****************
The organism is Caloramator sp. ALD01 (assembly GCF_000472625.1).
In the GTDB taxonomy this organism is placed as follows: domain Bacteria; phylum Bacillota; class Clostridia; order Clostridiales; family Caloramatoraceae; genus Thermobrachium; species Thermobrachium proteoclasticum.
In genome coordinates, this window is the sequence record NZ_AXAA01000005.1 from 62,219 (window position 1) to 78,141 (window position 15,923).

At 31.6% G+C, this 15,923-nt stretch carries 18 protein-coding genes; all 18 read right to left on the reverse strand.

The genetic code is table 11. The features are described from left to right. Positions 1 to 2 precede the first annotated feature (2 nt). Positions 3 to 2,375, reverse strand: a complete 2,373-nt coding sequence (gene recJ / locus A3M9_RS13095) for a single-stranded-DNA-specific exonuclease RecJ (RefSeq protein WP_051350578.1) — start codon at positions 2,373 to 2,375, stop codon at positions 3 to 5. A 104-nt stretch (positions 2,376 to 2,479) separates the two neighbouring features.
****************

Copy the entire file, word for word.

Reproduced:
The organism is Caloramator sp. ALD01 (assembly GCF_000472625.1).
In the GTDB taxonomy this organism is placed as follows: domain Bacteria; phylum Bacillota; class Clostridia; order Clostridiales; family Caloramatoraceae; genus Thermobrachium; species Thermobrachium proteoclasticum.
In genome coordinates, this window is the sequence record NZ_AXAA01000005.1 from 62,219 (window position 1) to 78,141 (window position 15,923).

At 31.6% G+C, this 15,923-nt stretch carries 18 protein-coding genes; all 18 read right to left on the reverse strand.

The genetic code is table 11. The features are described from left to right. Positions 1 to 2 precede the first annotated feature (2 nt). Positions 3 to 2,375, reverse strand: a complete 2,373-nt coding sequence (gene recJ / locus A3M9_RS13095) for a single-stranded-DNA-specific exonuclease RecJ (RefSeq protein WP_051350578.1) — start codon at positions 2,373 to 2,375, stop codon at positions 3 to 5. A 104-nt stretch (positions 2,376 to 2,479) separates the two neighbouring features.